Alps 2 Ocean Cycle Trail, South Island, New Zealand
Tourism New Zealand
Alps 2 Ocean Cycle Trail, South Island, New Zealand

In just a few years of hard work, the South Island of New Zealand completed a major tourist initiative by cobbling together the Alps 2 Ocean Cycle Trail, a stunning and cheerfully hospitable new tourist track from old stock routes, miners' treks, and rail lines. You can start in Aoraki at Mt. Cook, which sets a perfect standard for "awesome." Then the ride wanders (over 4 to 5 days) past pristine lakeshores, great sweeps of tussock grasses and stands of mountain beech, weird rock formations, Lake Ohau (pictured), ancient caves, and country pubs. Your destination is a pretty seaside town and the surprising sight of Victorian-era streets and original buildings from the 1880s. Your local hosts along the trail are happy to greet you and warmly organize food and lodging—after all, they pitched in to create this route for tourists—so come meet them under wide landscapes and huge skies....before the hordes find their way here.

Bequia, St. Vincent and the Grenadines

Take a quick ferry from the island of St. Vincent and you'll find Bequia ("BECK-way"), the Caribbean as it once was—and as you dreamed it could be. Beaches with no one but you. A weekly Thursday night barbecue with free steel pan music at the Frangipani Hotel. Perfectly clear water. Local "dollar van" shuttles still lazily crossing the island. Glasses of strong rum punch at open-air bars. It's such a throwback the locals, just 4,800 of them, still whale—it's the only place in the Americas where it's still permitted (although they are gradually trading whale hunting for whale watching), and when one is harpooned, it's a festival event that reminds a visitor of what life used to be like in the Caribbean. The major resorts and gold duty-free shops haven't gotten a foothold here yet—most people stay in boutique hotels or on yacht-sized boats—and although we knew that times always change, other than for the whales, we hope they won't catch up here. Yet this idyll sits on a precipice:the new Argyle International Airport, on the nearby island of St. Vincent, is poised to ratchet up visitors fourfold. See Bequia now before it's consumed by the homogeneity of mass tourism.

Charlottesville, Virginia
Leonard Phillips. Virginia Tourism Corporation.
Charlottesville, Virginia

The October 2015 discovery of the remains of a Jefferson-era chemisty lab in the walls of the University of Virginia's ancient Rotunda Building reminded us of Charlottesville in general: There's always something interesting to discover, if only more people would look. Sure, there's Thomas Jefferson's bespoke mansion Monticello (pictured), a bucket-list U.S. heritage site if ever there was one. But in these rolling green hills there's also a thriving student scene, a music scene that consistently surprises, and even a wine trail of some 30 wineries. There's the Kluge-Ruge, the only museum in America dedicated to the dense messaging of Aboriginal Australian Art. In 2016, UVA's Fralin Museum of Art mounts a retrospectives of both Navajo weaving and artist Jacob Lawrence. Even the sites in the area cover history from every angle: Patrick Henry's farm and grave, the farm where Booker T. Washington was a slave and formed into a great man, and Appomattox, the fateful surrender spot of the Civil War, are all within easy driving distance. Make a special detour for one of the city's most unusual attractions: a burgeoning subculture of gas stations that have been converted to truly recommendable eateries, from the fried chicken at the Exxon Mobil's The Chicken Coop on Route 29 in Lovington to the Preston Avenue Shell's stewed apples. It's by virtue of being immensely diverse, unexpectedly delicious, and a delight hidden in plain sight that we choose Charlottesville as a Best Place to Go for 2016.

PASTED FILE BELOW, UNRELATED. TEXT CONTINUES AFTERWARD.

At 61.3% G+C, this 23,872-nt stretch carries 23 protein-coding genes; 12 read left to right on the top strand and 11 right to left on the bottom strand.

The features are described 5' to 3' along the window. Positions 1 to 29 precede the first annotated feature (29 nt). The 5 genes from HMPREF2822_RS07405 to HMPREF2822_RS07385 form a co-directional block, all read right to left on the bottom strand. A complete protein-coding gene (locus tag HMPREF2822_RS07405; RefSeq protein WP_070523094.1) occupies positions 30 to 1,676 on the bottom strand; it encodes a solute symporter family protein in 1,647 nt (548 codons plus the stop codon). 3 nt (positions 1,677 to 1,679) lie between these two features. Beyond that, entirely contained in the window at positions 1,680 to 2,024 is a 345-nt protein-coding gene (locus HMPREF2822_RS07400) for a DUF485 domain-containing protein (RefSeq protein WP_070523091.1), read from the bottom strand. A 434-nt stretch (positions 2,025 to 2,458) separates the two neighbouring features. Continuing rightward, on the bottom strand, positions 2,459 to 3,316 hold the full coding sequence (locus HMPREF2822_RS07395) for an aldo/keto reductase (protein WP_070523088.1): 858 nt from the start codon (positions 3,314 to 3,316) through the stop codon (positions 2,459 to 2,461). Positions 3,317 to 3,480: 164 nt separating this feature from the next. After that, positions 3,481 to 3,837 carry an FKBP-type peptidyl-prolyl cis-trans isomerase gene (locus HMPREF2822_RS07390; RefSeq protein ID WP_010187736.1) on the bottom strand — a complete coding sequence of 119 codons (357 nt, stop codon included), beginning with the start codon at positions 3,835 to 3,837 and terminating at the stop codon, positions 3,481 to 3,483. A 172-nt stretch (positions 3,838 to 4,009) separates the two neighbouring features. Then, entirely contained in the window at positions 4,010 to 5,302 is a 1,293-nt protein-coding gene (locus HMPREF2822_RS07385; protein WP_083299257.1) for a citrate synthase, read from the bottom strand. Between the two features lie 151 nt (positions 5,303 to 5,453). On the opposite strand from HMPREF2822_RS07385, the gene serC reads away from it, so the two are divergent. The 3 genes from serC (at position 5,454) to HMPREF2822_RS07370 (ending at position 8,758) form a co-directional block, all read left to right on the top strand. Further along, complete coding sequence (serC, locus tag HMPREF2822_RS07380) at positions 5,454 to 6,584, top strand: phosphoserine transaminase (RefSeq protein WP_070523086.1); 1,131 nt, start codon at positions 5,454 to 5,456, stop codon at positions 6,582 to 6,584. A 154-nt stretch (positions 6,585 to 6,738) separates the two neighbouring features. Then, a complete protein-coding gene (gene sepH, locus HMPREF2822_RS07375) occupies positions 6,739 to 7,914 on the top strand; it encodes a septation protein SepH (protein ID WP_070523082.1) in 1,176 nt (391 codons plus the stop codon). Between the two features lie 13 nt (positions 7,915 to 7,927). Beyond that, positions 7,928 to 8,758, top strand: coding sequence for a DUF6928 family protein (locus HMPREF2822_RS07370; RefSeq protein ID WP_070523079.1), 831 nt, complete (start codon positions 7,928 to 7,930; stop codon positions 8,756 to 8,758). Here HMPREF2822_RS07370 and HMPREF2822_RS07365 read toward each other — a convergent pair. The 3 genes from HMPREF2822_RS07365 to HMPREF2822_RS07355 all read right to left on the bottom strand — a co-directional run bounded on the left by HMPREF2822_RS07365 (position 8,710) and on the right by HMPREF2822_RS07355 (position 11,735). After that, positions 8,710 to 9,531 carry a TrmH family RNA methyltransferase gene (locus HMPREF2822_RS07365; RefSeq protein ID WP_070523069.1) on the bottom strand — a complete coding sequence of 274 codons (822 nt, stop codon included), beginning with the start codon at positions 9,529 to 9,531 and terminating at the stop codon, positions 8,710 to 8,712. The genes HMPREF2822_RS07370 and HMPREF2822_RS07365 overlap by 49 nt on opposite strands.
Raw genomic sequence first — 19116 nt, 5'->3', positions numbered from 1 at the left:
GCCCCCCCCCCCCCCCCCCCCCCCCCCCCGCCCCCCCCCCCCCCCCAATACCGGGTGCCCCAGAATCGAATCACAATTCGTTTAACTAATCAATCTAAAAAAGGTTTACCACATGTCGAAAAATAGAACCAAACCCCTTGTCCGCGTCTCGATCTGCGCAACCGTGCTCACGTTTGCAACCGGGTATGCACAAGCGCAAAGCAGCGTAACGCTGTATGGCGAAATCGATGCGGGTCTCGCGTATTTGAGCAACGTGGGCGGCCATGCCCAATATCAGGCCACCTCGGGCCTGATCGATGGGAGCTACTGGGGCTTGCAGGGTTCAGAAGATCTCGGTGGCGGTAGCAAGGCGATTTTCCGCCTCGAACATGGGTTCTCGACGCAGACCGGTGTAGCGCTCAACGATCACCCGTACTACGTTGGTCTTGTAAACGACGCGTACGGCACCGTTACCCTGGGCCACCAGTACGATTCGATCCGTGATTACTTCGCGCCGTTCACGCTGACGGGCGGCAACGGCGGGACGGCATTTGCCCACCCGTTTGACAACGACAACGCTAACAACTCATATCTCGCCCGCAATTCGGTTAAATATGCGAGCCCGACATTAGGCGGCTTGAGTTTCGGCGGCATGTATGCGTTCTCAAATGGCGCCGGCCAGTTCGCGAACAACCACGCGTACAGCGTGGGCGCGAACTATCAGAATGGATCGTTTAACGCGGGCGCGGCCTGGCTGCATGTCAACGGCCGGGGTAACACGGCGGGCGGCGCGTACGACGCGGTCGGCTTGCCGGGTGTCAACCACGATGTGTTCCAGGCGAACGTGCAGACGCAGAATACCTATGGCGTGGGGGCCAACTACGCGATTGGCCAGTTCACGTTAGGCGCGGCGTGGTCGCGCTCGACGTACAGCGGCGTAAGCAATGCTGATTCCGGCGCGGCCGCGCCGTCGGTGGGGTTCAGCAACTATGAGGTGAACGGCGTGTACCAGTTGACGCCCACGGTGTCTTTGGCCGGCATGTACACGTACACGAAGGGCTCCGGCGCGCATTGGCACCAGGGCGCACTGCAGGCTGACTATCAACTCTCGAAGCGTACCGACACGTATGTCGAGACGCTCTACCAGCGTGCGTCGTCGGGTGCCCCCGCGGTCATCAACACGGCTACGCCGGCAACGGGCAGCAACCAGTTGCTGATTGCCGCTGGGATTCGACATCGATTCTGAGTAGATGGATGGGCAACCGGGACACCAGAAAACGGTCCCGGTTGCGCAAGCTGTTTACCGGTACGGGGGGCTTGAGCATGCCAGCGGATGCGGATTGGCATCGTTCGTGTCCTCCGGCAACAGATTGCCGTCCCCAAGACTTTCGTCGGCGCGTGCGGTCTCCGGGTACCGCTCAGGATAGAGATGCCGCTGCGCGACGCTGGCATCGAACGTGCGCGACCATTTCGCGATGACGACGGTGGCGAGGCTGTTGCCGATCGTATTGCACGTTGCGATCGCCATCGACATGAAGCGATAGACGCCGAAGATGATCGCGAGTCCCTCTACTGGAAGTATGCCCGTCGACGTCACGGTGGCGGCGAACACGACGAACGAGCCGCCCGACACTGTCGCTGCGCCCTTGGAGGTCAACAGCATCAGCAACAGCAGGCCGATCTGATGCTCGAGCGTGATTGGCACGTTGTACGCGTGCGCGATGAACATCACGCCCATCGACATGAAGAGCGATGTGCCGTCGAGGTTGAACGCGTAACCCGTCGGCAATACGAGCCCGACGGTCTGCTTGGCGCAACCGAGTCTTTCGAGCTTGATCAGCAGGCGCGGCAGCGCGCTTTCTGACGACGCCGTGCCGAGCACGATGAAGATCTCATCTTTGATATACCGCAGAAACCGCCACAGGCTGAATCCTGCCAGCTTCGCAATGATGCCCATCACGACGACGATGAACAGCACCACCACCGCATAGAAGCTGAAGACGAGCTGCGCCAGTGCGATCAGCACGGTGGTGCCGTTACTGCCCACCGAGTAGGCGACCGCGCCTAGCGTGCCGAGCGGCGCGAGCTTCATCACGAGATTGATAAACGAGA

The Liuli Museum in Shanghai, China
Bjarke Liboriussen/Flickr
Shanghai, China

To understand why the post-colonial mega-city of Shanghai is finally taking center stage as a destination for Americans in 2016, just learn the Mandarin word for mouse: lăoshŭ.  This year, mainland China gets the biggest lăoshŭ of all in the form of Shanghai Disneyland, the brand's sixth global theme park resort. Unlike modest Hong Kong Disneyland (2005), it's bigger and bolder than any Disney park ever built in America—there's a ride inside the castle! There's a Tron ride! So legions of non-Chinese Mouseheads are already making plans to cross the Pacific to try the park for themselves. And just to prove how mainstream Shanghai has gotten, one of Royal Caribbean's biggest new cruise ships, the 4,905-passenger Quantum of the Seas, is now sailing to Japan and Korea out of nearby Baoshan.